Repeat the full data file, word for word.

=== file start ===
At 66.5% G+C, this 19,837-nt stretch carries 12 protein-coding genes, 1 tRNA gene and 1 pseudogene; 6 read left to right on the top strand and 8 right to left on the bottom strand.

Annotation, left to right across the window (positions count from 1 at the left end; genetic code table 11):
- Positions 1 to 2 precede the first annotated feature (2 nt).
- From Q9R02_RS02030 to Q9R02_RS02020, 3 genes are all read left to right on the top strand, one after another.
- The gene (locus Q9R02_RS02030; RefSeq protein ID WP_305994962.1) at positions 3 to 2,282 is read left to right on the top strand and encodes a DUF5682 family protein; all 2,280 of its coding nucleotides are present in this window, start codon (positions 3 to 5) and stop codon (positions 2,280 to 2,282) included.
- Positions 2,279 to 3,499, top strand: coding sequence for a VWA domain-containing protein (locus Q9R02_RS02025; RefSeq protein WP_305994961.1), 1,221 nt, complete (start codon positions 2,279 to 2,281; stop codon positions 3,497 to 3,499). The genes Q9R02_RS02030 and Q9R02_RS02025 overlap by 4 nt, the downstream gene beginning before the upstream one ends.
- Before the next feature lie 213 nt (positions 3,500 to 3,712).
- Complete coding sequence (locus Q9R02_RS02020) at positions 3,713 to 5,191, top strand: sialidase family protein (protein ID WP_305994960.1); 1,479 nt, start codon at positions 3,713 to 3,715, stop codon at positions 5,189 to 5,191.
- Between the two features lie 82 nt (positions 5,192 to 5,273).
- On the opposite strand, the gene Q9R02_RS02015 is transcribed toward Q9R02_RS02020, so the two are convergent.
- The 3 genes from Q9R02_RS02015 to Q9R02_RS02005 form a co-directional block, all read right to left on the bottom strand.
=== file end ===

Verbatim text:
At 66.5% G+C, this 19,837-nt stretch carries 12 protein-coding genes, 1 tRNA gene and 1 pseudogene; 6 read left to right on the top strand and 8 right to left on the bottom strand.

Annotation, left to right across the window (positions count from 1 at the left end; genetic code table 11):
- Positions 1 to 2 precede the first annotated feature (2 nt).
- From Q9R02_RS02030 to Q9R02_RS02020, 3 genes are all read left to right on the top strand, one after another.
- The gene (locus Q9R02_RS02030; RefSeq protein ID WP_305994962.1) at positions 3 to 2,282 is read left to right on the top strand and encodes a DUF5682 family protein; all 2,280 of its coding nucleotides are present in this window, start codon (positions 3 to 5) and stop codon (positions 2,280 to 2,282) included.
- Positions 2,279 to 3,499, top strand: coding sequence for a VWA domain-containing protein (locus Q9R02_RS02025; RefSeq protein WP_305994961.1), 1,221 nt, complete (start codon positions 2,279 to 2,281; stop codon positions 3,497 to 3,499). The genes Q9R02_RS02030 and Q9R02_RS02025 overlap by 4 nt, the downstream gene beginning before the upstream one ends.
- Before the next feature lie 213 nt (positions 3,500 to 3,712).
- Complete coding sequence (locus Q9R02_RS02020) at positions 3,713 to 5,191, top strand: sialidase family protein (protein ID WP_305994960.1); 1,479 nt, start codon at positions 3,713 to 3,715, stop codon at positions 5,189 to 5,191.
- Between the two features lie 82 nt (positions 5,192 to 5,273).
- On the opposite strand, the gene Q9R02_RS02015 is transcribed toward Q9R02_RS02020, so the two are convergent.
- The 3 genes from Q9R02_RS02015 to Q9R02_RS02005 form a co-directional block, all read right to left on the bottom strand.